Q: I have a question. I am new to home audio but I’m trying to learn as much as possible. I currently have a Yamaha receiver. Do you think a Cambridge Audio integrated amp is the right choice to replace it? I want the CXA 81. It has all of the features I want. It’s also $1300. Or do you think I should get the CXA 60 and upgrade as times goes by? I like the pre-out and sub features. The Yamaha also offers that at $129. I didn’t know it at the time. But I could add a tube amp and a sub with an upgrade. It’s hard to decide on a $500 amp and a $1300 amp. It’s almost triple the price but it seems like it would last me and I can build on it. Looking forward to your response!
A: Well, Jason, you’ve said a lot here. From what I can gather, you currently have a $129 Yamaha receiver, and you’re looking to upgrade to an integrated amp. I think this is an excellent idea for someone looking to build a budget-friendly high-end Hi-Fi system. The right integrated will give you many years of musical enjoyment. Also, as you noted, many provide room to grow with the inclusion of pre-outs and sub-outputs.
I understand you’re looking at two Cambridge Audio amps and contemplating whether the CXA81 Integrated Amplifier ($1299) is worth the additional cost over the CXA60 Integrated Amplifier (currently available for $500). Well, having spent a lot of time with both, I can say each has the fantastic warm, lively sound Cambridge Audio is known for. I thoroughly enjoyed my time with each of them.
In general, I consider the CXA81 worth the extra money when comparing it to the CXA60. The CXA81 has more power, is more refined (read: transparent) across the treble and midrange, and has better control on the low end, meaning it should provide more taut bass. It also has built-in apt-X HD Bluetooth for CD-quality streaming and a built-in USB DAC for playback from your laptop.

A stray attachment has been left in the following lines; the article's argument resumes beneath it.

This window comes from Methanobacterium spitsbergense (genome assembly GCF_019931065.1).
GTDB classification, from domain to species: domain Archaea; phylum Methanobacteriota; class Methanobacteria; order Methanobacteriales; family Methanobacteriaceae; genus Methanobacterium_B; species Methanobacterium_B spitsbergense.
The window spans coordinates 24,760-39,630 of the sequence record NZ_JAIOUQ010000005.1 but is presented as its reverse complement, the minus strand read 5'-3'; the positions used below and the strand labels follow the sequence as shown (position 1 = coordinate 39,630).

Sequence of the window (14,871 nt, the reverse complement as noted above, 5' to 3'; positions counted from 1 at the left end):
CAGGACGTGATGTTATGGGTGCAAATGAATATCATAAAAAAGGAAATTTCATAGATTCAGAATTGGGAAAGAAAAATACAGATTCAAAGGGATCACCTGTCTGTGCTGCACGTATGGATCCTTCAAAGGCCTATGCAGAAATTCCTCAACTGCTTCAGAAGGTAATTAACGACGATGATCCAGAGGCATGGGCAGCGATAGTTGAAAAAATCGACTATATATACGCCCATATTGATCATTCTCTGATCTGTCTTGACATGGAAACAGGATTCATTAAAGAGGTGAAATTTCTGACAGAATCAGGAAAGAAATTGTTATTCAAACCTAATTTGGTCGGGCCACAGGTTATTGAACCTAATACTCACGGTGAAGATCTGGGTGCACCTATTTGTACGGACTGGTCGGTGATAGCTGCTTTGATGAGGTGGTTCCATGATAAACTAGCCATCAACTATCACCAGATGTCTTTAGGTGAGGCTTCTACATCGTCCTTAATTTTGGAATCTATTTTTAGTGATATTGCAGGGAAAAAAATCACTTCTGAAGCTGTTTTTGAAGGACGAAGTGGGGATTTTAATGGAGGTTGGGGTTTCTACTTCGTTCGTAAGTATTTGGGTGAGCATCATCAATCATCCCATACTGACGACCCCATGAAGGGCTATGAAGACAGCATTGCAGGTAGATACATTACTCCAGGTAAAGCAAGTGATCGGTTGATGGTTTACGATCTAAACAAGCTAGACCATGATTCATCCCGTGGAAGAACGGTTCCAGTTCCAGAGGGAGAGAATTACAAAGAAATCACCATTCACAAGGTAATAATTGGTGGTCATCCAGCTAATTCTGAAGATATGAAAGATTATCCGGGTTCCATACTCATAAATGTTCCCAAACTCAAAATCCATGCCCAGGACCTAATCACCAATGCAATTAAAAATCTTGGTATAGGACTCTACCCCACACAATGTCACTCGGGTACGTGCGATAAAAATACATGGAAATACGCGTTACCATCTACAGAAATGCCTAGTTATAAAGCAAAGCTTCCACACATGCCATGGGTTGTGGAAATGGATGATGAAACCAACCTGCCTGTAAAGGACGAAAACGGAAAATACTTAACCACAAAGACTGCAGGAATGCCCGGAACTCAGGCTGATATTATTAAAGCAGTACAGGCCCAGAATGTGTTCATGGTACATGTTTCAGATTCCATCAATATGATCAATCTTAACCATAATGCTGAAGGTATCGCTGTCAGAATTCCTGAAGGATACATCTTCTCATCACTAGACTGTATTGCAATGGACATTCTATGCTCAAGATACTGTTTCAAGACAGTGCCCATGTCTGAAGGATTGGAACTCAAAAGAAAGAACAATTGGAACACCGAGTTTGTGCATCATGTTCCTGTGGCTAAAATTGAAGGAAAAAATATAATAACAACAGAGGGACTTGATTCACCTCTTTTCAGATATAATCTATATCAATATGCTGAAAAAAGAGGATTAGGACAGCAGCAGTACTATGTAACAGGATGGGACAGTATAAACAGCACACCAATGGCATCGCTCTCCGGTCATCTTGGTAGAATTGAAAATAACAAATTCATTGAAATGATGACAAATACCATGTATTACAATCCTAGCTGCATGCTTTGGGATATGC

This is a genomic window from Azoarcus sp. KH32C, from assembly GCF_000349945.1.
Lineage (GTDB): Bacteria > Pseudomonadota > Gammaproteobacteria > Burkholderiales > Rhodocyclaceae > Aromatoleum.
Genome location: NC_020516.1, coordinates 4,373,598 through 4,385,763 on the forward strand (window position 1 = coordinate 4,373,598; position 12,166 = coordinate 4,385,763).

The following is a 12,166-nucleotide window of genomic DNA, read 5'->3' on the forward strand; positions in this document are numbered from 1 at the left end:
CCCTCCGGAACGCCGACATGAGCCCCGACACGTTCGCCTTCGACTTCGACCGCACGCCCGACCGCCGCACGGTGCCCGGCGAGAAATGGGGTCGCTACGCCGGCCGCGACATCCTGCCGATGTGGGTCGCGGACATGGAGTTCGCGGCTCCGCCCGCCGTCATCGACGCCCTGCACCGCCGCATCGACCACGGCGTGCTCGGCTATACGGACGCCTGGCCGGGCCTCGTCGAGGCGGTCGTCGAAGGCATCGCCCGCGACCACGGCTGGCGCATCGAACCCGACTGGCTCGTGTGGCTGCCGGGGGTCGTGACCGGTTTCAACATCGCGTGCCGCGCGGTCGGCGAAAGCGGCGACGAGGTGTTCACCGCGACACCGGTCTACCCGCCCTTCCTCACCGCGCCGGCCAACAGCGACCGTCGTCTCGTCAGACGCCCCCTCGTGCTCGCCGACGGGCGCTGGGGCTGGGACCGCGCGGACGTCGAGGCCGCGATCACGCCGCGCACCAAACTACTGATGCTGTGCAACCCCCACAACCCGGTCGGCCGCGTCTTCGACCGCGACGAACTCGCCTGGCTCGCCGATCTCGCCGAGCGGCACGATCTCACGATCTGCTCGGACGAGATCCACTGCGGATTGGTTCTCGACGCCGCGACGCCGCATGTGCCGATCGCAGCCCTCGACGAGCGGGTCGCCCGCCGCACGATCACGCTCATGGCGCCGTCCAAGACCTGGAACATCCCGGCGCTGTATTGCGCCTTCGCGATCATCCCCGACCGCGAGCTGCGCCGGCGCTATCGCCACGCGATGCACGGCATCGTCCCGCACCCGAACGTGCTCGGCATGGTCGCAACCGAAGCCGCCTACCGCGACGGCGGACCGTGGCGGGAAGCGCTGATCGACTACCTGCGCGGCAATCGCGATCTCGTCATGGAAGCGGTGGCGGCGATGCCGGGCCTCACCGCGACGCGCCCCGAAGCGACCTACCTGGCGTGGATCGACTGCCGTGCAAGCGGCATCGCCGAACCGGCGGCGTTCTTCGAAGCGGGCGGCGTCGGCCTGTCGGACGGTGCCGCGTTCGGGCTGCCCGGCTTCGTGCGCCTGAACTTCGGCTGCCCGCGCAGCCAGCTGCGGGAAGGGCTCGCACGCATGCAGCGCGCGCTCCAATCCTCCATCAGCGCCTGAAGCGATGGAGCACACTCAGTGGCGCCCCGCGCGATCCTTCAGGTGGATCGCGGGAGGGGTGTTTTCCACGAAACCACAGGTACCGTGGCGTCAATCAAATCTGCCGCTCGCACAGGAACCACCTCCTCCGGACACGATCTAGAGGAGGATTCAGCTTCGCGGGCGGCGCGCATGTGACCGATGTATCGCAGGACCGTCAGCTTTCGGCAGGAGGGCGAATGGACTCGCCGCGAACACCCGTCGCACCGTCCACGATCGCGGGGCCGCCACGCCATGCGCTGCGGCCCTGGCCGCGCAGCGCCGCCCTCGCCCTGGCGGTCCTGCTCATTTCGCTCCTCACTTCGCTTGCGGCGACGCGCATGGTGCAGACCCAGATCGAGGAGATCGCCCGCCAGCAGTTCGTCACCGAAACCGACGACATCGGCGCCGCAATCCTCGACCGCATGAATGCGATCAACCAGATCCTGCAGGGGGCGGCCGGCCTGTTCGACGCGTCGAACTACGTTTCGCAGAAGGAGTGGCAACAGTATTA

That being said, the CXA60, even though it’s an older model, also sounds excellent. You may be happy with its sound. That’s ultimately the issue with comparisons like this, at the end of the day, it comes down to your room, your speakers, and, most importantly, your ears.
By the way, the CXA60 has tone controls, while the CXA81 does not. For some, that’s a dealbreaker.
Ideally, you should spend some time with each one and see which one sounds the best to your ears. If you don’t have a local Hi-Fi dealer that will let you take the gear home for an audition, then you may need to buy a CXA60 from an online dealer (like Amazon) that takes returns and try it for a few weeks. If it sounds good in your system, then you’re done. Enjoy!
If not, then return the CXA60, and try the CXA81. Hopefully, you’ll be pleased with it.
You can also follow some advice I got a long time ago when I was thinking about upgrading my amp. It was from an old-timer who owned an audio shop. He said, “Buy the best electronics you can afford.” At the time, I thought he was just trying to upsell me, but after years of testing audio gear, I understand what he meant.
No matter how inexpensive your speakers are, quality electronics will bring the best out of them. However, if you have excellent speakers, paired with a sub-par amp or source, then you will feel like you’re missing something. It’s like having a super clean and transparent window and looking out at a garbage dump. Not the best situation.
So I said all that to say this. If you can afford the more expensive amp (in this case, the CXA81), then get it. It will give you the best results with the speakers you have, and then it should be able to shine with speakers several times its price if you upgrade down the road. I hope that helps!
BTW, if you have a question about 2-Channel audio, whether it be about the gear itself, or setup, drop us a line at email@example.com! You may see your inquiry published on the site!
Where to buy:
CXA60: Click here to buy: Amazon-Cambridge Audio CXA60 Stereo Two-Channel Amplifier with Built-in DAC – 60 Watts Per Channel
CXA81: Click here to buy: Amazon-Cambridge Audio CXA81 Stereo Two-Channel Amplifier with Bluetooth and Built-in DAC – 80 Watts Per Channel (Lunar Grey)
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